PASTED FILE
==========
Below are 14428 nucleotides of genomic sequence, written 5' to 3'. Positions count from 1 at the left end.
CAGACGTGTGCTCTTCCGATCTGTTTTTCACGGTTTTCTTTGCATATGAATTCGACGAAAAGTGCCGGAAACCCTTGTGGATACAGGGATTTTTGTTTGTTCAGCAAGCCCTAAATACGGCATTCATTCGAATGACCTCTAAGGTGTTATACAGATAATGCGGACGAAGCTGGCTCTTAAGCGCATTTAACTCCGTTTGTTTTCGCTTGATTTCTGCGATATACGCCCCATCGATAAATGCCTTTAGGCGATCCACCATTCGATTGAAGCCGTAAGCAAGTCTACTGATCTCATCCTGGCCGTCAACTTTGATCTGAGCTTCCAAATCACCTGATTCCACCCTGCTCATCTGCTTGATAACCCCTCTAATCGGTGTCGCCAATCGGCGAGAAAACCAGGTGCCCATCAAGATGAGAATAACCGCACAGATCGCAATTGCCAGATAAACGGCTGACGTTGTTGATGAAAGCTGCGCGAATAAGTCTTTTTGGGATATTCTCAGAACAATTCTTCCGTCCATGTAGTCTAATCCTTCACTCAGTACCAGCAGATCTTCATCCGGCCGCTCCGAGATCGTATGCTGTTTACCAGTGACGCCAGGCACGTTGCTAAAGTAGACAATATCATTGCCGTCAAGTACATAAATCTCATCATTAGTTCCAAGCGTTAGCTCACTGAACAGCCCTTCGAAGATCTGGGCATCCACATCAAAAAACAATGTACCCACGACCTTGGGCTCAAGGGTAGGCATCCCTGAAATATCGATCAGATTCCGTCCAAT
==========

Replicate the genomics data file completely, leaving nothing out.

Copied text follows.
Below are 14428 nucleotides of genomic sequence, written 5' to 3'. Positions count from 1 at the left end.
CAGACGTGTGCTCTTCCGATCTGTTTTTCACGGTTTTCTTTGCATATGAATTCGACGAAAAGTGCCGGAAACCCTTGTGGATACAGGGATTTTTGTTTGTTCAGCAAGCCCTAAATACGGCATTCATTCGAATGACCTCTAAGGTGTTATACAGATAATGCGGACGAAGCTGGCTCTTAAGCGCATTTAACTCCGTTTGTTTTCGCTTGATTTCTGCGATATACGCCCCATCGATAAATGCCTTTAGGCGATCCACCATTCGATTGAAGCCGTAAGCAAGTCTACTGATCTCATCCTGGCCGTCAACTTTGATCTGAGCTTCCAAATCACCTGATTCCACCCTGCTCATCTGCTTGATAACCCCTCTAATCGGTGTCGCCAATCGGCGAGAAAACCAGGTGCCCATCAAGATGAGAATAACCGCACAGATCGCAATTGCCAGATAAACGGCTGACGTTGTTGATGAAAGCTGCGCGAATAAGTCTTTTTGGGATATTCTCAGAACAATTCTTCCGTCCATGTAGTCTAATCCTTCACTCAGTACCAGCAGATCTTCATCCGGCCGCTCCGAGATCGTATGCTGTTTACCAGTGACGCCAGGCACGTTGCTAAAGTAGACAATATCATTGCCGTCAAGTACATAAATCTCATCATTAGTTCCAAGCGTTAGCTCACTGAACAGCCCTTCGAAGATCTGGGCATCCACATCAAAAAACAATGTACCCACGACCTTGGGCTCAAGGGTAGGCATCCCTGAAATATCGATCAGATTCCGTCCAAT